Source: HIT Consultant | May 30, 2016

2015 was unsurprisingly the year with the highest-profile healthcare data breaches to-date. With more and more patient information being transferred and stored digitally it’s a trend likely to continue for many years to come. Clinics, doctors offices, insurers and hospitals, however, are equally increasing their measures in fighting back.

Similar to money and jewels, no data is completely immune from unauthorized access so long as legitimate access is granted to specific people. That doesn’t mean systems can’t attain near 99.9% success. To achieve it, healthcare providers are adhering to the following measures:

1. Keep business associates in line: Medical providers depend on a large network of companies and services to have the tools and means to deliver successful treatments and cures. Many of the immediate business associates of clinics, doctors, and hospitals must be held accountable for the safety and security of data. This is achieved through relevant business associate agreements.

2. Separate wireless networks: It may sound obvious to someone “tech-savvy” but it’s surprising how many healthcare providers (usually smaller clinics and offices) allow transient use of the same wireless network they operate on when entering, saving, and sending patient information. Creating dual wireless networks, one for folks in the waiting room and the other for staff, is a simple way to guard against data breaches.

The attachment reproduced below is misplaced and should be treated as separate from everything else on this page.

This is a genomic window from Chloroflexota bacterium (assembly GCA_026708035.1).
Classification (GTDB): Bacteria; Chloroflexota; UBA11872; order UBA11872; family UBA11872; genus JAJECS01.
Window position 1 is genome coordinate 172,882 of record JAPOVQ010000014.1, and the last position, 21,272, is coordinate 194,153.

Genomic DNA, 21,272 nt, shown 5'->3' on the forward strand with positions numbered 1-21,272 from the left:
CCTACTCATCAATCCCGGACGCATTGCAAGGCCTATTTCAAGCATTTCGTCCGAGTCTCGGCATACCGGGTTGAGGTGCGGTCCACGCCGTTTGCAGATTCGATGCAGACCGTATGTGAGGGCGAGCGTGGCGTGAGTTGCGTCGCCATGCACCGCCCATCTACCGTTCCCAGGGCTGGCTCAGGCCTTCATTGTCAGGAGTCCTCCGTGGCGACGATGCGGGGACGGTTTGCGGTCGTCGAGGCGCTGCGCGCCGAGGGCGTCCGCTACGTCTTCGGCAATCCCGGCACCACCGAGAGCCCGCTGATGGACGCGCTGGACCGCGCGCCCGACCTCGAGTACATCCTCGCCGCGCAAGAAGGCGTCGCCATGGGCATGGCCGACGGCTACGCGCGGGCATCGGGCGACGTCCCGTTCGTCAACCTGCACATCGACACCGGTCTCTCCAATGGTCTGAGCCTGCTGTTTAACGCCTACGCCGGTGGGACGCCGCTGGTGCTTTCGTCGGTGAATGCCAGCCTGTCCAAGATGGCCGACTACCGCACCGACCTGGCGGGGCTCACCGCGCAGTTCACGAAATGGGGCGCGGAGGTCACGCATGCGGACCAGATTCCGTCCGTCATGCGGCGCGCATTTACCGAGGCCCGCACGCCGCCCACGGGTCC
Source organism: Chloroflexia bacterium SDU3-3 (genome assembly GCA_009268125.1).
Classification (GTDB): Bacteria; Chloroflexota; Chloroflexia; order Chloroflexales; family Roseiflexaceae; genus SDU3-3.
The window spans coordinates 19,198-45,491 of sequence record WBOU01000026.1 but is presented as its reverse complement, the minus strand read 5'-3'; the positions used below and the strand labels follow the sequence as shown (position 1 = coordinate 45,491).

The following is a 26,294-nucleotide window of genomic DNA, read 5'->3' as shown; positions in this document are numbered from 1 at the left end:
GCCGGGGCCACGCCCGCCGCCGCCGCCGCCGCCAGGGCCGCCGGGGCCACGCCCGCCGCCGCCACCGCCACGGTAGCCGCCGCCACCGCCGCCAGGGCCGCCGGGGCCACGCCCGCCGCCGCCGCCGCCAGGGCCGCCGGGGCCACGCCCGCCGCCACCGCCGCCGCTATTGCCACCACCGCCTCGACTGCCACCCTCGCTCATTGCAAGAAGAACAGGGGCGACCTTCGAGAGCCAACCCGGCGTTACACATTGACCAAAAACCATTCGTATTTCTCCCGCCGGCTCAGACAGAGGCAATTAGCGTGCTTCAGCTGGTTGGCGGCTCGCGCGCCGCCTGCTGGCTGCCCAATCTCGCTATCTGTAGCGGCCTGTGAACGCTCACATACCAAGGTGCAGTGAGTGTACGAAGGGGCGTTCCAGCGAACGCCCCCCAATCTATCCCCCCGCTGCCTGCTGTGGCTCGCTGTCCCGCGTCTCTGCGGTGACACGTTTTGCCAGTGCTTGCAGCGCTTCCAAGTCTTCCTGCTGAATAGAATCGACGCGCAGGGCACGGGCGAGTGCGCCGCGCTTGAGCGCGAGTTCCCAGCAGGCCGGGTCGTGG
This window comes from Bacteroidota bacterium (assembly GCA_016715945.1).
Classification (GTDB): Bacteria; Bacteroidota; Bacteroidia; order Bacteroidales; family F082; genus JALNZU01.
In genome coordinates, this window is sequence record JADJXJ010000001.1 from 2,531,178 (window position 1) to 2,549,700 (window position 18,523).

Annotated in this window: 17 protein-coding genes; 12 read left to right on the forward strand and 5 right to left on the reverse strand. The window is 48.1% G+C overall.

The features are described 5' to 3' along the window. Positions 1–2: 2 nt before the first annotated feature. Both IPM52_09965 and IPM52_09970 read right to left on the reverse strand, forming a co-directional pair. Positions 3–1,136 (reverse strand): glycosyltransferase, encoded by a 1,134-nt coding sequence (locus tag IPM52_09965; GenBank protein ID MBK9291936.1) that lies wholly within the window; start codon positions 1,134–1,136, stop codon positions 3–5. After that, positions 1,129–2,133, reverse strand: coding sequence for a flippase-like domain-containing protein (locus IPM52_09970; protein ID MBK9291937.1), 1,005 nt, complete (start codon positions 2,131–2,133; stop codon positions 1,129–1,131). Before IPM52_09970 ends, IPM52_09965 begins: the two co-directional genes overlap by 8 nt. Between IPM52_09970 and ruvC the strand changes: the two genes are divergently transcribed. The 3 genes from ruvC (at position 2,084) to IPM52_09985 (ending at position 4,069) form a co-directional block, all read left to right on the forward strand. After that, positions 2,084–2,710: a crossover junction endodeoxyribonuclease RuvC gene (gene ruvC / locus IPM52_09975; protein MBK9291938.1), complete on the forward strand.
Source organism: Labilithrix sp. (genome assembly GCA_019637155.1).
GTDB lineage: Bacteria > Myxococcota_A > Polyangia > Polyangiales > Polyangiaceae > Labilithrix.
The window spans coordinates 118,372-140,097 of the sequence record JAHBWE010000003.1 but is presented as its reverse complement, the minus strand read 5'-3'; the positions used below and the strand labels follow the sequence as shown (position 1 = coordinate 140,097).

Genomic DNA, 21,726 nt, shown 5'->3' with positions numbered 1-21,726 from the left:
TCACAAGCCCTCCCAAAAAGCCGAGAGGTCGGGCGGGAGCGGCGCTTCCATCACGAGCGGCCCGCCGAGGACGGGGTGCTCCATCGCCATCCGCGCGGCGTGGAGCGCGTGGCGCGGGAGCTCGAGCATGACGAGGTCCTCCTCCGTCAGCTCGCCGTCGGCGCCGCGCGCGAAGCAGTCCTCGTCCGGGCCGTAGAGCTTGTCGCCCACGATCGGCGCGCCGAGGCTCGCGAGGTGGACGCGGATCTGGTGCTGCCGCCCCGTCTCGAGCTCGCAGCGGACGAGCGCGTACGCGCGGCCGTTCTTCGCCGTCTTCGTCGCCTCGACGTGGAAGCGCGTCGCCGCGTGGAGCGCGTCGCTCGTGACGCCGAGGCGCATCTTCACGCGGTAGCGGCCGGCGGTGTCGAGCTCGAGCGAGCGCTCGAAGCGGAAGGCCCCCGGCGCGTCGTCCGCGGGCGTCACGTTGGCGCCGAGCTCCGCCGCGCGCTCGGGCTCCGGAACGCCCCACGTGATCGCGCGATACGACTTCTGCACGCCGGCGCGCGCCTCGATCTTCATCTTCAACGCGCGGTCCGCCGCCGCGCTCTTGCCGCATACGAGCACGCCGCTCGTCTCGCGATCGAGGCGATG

3. Beef up network security: Limiting access to the network via sub network, while effective in preventing local cyber attacks, isn’t as effective in preventing attacks coming from the outside. Patient data should be covered by a company-grade advanced network security system designed to swiftly detect indicators of compromise.

Targeted attacks tend to be sophisticated; authorized users will test the waters before diving. Advanced network security systems are able to sense these tests and initiate a rapid response before the attack itself even starts.

4. Conduct (mandatory) HIPAA security risk analysis every year: In accordance with government regulations healthcare providers are required to submit their systems to an annual security evaluation. In fact with today’s increasingly sophisticated cyber attack strategies it may soon be good policy to commit to an assessment every nine months.

The intention of this seemingly intrusive audit is to make otherwise healthcare-focused professionals face the facts about potential threats to their IT systems.

5. Make sure employees are up-to-date with HIPAA regulations: Healthcare providers depend on numerous staff to carry out the seemingly menial tasks of which the entire system needs to function. Each of these staff members are potential targets for one of the most common tactics in the pursuit of data: social engineering.

Someone on the phone pretending to be a patient or physician may turn out to be someone else entirely, a fact which can be uncovered if patient privacy protocol is followed. Knowing the rules starts with learning them.

Patient data breaches in the healthcare industry are going to increase in occurrence, but the countermeasures providers are putting in place strengthen responses. No security system can guarantee 100% success but reducing ease of unauthorized access is how providers can approach an ideal state of patient data protection.